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Can immigration reform pass? Five senators to watch.

Immigration reform will pass the Senate before the Fourth of July, Senate majority leader Harry Reid (D) of Nevada has vowed. During the two weeks of Senate debate, the fate of President Obama's top second-term priority hangs in the balance. The bipartisan "Gang of Eight" senators that has driven the debate wants an overwhelming Senate vote to both increase pressure on the GOP-led House to move on immigration and to strengthen the Senate's hand in an eventual negotiations over a final immigration bill. 

Here are five key senators (or groups of senators) that will be pivotal in the debate.

By , Staff writer

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Sen. Marco Rubio (R) of Florida speaks at a news conference on immigration in Las Vegas earlier this year.

John Locher/Las Vegas Review-Journal/AP/File

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1. Marco Rubio (R) of Florida

Will he stay or will he go? The Florida Republican was a pivotal piece of the Senate Gang of Eight. His status as a GOP 2016 presidential contender with tea party chops and a powerful personal story about the American immigrant experience has made him the bill's key emissary to the GOP base and conservative lawmakers alike.

Each of the gang’s other Republican members – Sens. Jeff Flake and John McCain of Arizona and Sen. Lindsey Graham of South Carolina – have long been advocates of comprehensive immigration reform. Senator Rubio’s addition to the club appeals to the most energetic wing of the party, the conservative grass-roots that powered Rubio to office in 2010 and keep him among the brightest stars in the Republican presidential firmament.

Rubio has been willing to go where those like Senator McCain, the party “maverick” at odds with the GOP base, cannot: conservative television and talk radio,  turf historically inhospitable (to put it mildly) to the immigration reform.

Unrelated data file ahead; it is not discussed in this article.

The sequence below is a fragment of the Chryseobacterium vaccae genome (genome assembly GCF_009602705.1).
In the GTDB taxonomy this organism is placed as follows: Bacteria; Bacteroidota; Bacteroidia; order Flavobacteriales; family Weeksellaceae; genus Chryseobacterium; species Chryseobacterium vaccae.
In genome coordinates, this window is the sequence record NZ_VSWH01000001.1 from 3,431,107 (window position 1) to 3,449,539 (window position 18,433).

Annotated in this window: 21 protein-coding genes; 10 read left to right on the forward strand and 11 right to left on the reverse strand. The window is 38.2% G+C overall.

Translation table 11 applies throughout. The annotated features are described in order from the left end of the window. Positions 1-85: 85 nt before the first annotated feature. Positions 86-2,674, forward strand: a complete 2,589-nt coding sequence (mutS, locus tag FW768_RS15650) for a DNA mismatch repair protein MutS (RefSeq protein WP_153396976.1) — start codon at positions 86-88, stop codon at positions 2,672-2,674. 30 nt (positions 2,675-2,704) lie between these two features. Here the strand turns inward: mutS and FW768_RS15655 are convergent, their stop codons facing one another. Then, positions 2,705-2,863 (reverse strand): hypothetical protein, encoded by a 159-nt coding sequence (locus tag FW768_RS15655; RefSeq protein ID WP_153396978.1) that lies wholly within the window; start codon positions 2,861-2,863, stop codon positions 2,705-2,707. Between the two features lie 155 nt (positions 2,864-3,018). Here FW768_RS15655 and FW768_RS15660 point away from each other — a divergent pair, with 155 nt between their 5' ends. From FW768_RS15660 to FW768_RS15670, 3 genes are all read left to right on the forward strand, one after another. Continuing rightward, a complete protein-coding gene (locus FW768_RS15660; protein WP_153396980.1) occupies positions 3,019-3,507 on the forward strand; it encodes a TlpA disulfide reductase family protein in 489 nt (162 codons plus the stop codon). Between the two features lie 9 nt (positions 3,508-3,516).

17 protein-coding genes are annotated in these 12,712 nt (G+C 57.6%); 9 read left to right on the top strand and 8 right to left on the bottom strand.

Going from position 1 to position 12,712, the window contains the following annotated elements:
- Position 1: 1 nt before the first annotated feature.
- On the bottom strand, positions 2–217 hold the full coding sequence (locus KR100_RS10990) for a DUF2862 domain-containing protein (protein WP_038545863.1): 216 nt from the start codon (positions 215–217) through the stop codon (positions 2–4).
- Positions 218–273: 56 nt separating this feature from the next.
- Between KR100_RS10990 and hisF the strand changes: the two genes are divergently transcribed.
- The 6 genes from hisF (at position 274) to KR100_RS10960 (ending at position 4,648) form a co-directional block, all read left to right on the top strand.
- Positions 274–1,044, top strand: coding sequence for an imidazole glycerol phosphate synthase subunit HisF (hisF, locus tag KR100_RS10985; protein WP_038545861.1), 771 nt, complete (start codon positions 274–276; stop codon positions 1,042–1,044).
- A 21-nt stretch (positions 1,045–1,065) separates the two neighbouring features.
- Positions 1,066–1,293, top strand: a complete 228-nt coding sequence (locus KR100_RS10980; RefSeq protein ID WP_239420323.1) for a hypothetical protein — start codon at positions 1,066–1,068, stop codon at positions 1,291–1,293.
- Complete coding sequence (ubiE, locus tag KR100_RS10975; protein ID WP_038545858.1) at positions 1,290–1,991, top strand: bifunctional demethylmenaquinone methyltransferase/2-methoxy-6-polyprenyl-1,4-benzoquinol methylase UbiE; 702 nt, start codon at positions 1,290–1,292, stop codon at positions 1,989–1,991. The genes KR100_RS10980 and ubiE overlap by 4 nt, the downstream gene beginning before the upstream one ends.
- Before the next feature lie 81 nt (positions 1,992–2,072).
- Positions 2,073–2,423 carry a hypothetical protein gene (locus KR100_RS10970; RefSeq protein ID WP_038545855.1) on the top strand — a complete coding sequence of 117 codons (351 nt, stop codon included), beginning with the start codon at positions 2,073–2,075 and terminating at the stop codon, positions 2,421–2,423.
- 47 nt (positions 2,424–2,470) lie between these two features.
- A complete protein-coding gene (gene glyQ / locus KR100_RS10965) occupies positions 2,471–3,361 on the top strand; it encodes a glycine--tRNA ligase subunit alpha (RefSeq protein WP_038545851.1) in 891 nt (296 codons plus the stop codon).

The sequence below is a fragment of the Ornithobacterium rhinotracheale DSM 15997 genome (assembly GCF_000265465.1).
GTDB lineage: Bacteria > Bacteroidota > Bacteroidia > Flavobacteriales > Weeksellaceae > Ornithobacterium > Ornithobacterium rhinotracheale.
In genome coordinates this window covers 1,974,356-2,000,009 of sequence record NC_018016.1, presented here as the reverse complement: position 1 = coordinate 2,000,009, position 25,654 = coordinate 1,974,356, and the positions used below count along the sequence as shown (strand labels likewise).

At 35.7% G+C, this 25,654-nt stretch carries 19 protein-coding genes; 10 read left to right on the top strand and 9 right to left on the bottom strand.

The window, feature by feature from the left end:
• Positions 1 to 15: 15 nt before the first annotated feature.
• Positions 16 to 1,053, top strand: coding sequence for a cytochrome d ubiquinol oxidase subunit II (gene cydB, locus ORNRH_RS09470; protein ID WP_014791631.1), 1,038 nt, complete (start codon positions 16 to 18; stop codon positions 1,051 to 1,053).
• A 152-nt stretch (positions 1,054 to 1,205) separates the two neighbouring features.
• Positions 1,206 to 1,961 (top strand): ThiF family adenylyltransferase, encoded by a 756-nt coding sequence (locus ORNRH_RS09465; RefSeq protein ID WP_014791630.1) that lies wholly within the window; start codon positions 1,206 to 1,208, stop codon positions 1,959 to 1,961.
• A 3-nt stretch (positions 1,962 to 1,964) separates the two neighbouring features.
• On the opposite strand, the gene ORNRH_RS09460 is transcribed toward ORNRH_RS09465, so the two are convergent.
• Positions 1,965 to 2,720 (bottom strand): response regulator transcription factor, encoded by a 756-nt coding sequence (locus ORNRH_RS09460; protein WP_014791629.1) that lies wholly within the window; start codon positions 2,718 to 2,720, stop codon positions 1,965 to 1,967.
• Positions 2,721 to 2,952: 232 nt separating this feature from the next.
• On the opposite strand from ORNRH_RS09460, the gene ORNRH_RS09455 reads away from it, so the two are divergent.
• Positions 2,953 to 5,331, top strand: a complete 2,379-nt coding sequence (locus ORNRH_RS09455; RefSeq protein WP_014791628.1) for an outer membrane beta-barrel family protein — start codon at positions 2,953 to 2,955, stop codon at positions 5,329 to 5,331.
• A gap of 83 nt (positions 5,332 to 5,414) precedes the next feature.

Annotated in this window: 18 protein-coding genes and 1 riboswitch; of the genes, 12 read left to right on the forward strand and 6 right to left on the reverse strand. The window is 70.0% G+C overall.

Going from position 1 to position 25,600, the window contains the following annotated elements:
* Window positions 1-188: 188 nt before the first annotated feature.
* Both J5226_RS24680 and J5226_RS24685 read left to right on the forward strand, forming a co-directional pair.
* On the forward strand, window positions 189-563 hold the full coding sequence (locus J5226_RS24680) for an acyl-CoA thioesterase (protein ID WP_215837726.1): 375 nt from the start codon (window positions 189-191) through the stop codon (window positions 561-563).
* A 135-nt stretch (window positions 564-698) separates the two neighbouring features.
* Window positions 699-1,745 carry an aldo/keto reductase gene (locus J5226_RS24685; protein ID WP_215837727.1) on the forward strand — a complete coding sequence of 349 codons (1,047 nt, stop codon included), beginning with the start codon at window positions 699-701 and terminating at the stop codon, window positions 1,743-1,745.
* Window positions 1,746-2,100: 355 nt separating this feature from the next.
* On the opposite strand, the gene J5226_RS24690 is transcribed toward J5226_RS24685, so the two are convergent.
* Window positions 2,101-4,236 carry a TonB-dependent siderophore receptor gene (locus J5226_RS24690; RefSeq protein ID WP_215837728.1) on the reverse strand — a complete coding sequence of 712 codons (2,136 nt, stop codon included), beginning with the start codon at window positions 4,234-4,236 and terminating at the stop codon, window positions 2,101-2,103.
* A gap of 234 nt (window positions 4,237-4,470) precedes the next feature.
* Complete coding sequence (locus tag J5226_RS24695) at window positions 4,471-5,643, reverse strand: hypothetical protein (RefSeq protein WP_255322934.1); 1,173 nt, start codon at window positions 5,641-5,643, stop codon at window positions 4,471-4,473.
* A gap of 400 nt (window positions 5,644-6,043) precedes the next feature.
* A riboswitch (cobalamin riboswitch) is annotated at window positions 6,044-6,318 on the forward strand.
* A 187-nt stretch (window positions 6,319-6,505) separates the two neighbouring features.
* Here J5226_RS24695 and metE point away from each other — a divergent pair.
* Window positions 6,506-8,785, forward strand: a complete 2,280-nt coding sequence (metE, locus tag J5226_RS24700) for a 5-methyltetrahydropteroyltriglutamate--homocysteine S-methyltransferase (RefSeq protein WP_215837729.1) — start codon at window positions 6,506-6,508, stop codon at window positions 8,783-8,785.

But Rubio is requiring changes for his continued support of the bill.

First up is not attaching potentially-explosive social issues to the measure, which means Sen. Pat Leahy (D) of Vermont’s amendment to allow gay marriages to be recognized in immigration cases is a deal-killer.

Second, he wants to make those who are legalized by the legislation wait longer for certain benefits (such as subsidies under the national health-insurance exchanges established by Obamacare) or he – and Sen. Orrin Hatch (R) of Utah, whose amendments on this subject Rubio has endorsed – will walk.

Third, Rubio has said the bill’s border-security requirements must be strengthened for it to pass the Senate, much less the GOP-controlled House.

While a solution to the first two matters appears in hand, the question of what counts as appropriate border security is vexing to lawmakers on both sides of the aisle. Democrats don’t want to lay insurmountable hurdles on the pathway to citizenship but want to get to enough Republican support to have 70 votes or more for the bill, strengthening their hand in negotiating an eventual compromise bill with the House.

Republicans searching for improved border-security measures want to compel the executive branch to follow through without being seen as trying to kill the immigration-reform process, something many Republicans believe could be a deadly to the party’s chances of reclaiming the White House in 2016 and beyond.

The immigration-reform effort likely would not have come as far and as fast as it has without Rubio. He will be a pivotal arbiter of the border-security question in the weeks to come.

But will he eventually help push it across the finish line or, if his demands aren’t met, sink it altogether?

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